SJV growers are convinced the grower-funded SJV sterile moth program has save them millions in pesticide costs.

Duplicating in the desert what has been ongoing in San Joaquin has never been an economical option until now with the combination of Bt cotton, sterile moth releases and pheromones. When PBW first became an economic pest in Arizona, populations reached huge levels quickly and there was little chance of significantly reducing desert population with steriles or pheromones because there are several more generations per year in the desert than in the San Joaquin Valley.

“Now I think it is going to happen,” said Palmer. “There has been great success in New Mexico and Texas and we are confident Arizona will get to where we want to be.”

Palmer, Shropshire and Sharp all said it has taken years of work on many fronts to reach this eradication threshold. They cited the National Pink Bollworm Action Committee, a group orchestrated from the National Cotton Council; grower groups in Texas, New Mexico, Arizona and California; CDFA's pink bollworm program team and entomologists at USDA and the University of Arizona.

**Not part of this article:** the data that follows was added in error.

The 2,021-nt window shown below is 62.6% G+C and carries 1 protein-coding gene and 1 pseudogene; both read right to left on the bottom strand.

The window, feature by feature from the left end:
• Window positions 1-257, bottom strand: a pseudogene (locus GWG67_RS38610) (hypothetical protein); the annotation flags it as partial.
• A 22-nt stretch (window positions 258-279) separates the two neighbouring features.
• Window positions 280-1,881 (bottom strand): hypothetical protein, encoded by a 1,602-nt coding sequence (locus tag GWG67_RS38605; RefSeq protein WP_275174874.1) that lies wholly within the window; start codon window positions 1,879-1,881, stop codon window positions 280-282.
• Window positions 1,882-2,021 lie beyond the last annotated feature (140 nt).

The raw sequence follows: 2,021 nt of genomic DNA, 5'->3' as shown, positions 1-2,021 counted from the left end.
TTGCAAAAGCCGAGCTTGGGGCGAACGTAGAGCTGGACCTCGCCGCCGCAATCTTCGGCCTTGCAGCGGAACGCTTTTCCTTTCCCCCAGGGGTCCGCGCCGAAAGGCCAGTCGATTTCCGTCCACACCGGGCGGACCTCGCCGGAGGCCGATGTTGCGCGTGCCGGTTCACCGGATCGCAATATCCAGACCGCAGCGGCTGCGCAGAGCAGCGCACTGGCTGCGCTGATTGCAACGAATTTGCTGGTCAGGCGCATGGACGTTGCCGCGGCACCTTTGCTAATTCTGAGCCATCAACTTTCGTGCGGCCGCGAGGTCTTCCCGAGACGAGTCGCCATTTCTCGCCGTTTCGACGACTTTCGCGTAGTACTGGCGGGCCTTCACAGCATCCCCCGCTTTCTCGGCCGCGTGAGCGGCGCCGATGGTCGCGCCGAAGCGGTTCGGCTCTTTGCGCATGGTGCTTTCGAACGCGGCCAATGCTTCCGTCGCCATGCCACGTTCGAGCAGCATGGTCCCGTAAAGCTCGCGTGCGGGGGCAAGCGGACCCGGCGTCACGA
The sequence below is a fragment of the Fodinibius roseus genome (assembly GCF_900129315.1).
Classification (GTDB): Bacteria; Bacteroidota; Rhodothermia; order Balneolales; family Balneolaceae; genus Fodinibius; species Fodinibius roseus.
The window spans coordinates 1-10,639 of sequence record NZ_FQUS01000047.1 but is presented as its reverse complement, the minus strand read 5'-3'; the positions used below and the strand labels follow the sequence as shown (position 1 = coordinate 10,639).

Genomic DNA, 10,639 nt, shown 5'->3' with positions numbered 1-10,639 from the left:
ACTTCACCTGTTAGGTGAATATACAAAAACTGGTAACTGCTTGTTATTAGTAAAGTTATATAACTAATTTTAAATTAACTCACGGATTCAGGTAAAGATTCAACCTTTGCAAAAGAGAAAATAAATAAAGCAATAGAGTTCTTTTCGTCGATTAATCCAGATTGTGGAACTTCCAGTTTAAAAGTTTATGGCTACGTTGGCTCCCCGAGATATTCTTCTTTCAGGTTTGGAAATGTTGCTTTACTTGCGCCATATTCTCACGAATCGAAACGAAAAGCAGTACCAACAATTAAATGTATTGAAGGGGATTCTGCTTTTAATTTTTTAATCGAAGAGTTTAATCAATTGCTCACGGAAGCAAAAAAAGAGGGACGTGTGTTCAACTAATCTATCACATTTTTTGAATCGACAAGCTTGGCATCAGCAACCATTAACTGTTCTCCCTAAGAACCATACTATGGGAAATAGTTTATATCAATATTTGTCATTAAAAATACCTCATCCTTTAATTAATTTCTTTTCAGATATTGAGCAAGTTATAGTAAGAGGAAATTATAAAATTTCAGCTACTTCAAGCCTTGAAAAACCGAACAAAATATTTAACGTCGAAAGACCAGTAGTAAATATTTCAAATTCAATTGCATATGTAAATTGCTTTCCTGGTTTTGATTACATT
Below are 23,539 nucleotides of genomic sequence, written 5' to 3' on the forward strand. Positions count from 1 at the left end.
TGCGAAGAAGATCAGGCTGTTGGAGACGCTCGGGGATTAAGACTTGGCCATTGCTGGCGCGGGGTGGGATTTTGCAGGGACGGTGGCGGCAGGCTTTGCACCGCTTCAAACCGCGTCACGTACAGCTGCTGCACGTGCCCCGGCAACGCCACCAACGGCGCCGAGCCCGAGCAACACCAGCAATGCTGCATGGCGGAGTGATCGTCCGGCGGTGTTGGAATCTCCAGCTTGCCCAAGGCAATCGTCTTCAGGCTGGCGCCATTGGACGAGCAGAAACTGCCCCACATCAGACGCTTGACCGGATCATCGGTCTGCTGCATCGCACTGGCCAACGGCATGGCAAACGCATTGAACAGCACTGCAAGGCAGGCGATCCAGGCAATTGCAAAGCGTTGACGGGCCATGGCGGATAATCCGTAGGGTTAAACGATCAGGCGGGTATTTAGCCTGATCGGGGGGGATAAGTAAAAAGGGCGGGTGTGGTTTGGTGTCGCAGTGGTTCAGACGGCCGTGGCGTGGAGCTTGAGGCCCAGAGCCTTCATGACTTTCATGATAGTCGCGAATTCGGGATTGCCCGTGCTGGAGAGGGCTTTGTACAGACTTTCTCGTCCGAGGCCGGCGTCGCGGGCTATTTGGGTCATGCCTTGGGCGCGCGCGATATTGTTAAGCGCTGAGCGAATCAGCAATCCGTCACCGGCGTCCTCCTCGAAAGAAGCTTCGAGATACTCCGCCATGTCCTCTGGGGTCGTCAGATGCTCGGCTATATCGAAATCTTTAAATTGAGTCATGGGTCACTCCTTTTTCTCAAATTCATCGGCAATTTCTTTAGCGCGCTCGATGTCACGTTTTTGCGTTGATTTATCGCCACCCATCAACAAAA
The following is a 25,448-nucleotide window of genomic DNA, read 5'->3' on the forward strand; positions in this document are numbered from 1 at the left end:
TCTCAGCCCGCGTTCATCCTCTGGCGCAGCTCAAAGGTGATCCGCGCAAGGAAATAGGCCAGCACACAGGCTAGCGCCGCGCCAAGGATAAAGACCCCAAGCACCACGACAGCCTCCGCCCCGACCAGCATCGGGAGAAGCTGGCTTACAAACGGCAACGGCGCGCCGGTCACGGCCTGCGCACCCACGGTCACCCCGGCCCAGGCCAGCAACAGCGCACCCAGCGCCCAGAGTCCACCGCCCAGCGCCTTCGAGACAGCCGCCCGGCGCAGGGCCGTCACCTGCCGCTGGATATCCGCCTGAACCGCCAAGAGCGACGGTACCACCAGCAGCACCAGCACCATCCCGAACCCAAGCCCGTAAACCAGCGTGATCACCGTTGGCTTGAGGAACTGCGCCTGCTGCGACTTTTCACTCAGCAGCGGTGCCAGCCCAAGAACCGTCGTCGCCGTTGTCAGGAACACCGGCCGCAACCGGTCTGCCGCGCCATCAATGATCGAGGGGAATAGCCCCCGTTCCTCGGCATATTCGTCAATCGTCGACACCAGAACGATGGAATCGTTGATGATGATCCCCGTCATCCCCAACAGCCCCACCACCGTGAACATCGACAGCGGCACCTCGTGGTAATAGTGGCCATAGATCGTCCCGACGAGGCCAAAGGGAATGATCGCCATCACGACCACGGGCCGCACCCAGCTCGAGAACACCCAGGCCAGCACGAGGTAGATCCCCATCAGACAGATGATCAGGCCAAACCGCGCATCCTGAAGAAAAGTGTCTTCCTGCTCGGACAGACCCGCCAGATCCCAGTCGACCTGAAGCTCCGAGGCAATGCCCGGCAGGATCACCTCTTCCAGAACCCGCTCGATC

The last major hurdle, federal funding for sterile moths for Arizona and EPA approval for growers to plant 100 percent Bt cotton took almost three years for Sharp and other leaders of the Arizona cotton industry to accomplish.

“I learned a lot from the process we went through. You have got to get on a plane and go to Washington and get in people's faces there to get what you want,” said Sharp.

Sharp said Rick Lavis, executive director of the Arizona Cotton Growers Association, and Larry Antilla, director of Arizona Cotton Research and Protection Council, were invaluable in the process.

“Rick is a former lobbyist and he has done a lot to open doors, but congressmen and the EPA want to listen to growers.

“The message from the process we went through to start the eradication program in Arizona is as farmers we have to be prepared to tell people in government what we need and why,” he said.

Frustrating at times and always time consuming, Sharp said it was nevertheless “something I really enjoyed doing.”

Although he no longer is Growers Association president, he asked to go on the research and protection council to see the program through. He is also part of an oversight committee made up of four producers from the four states involved in eradication efforts.

Sharp explained that Arizona's cotton industry has struggled mightily over the years in overcoming boll weevil and whitefly and now are trying to get past pink bollworm. Many growers went out of business due to costs to control these pests.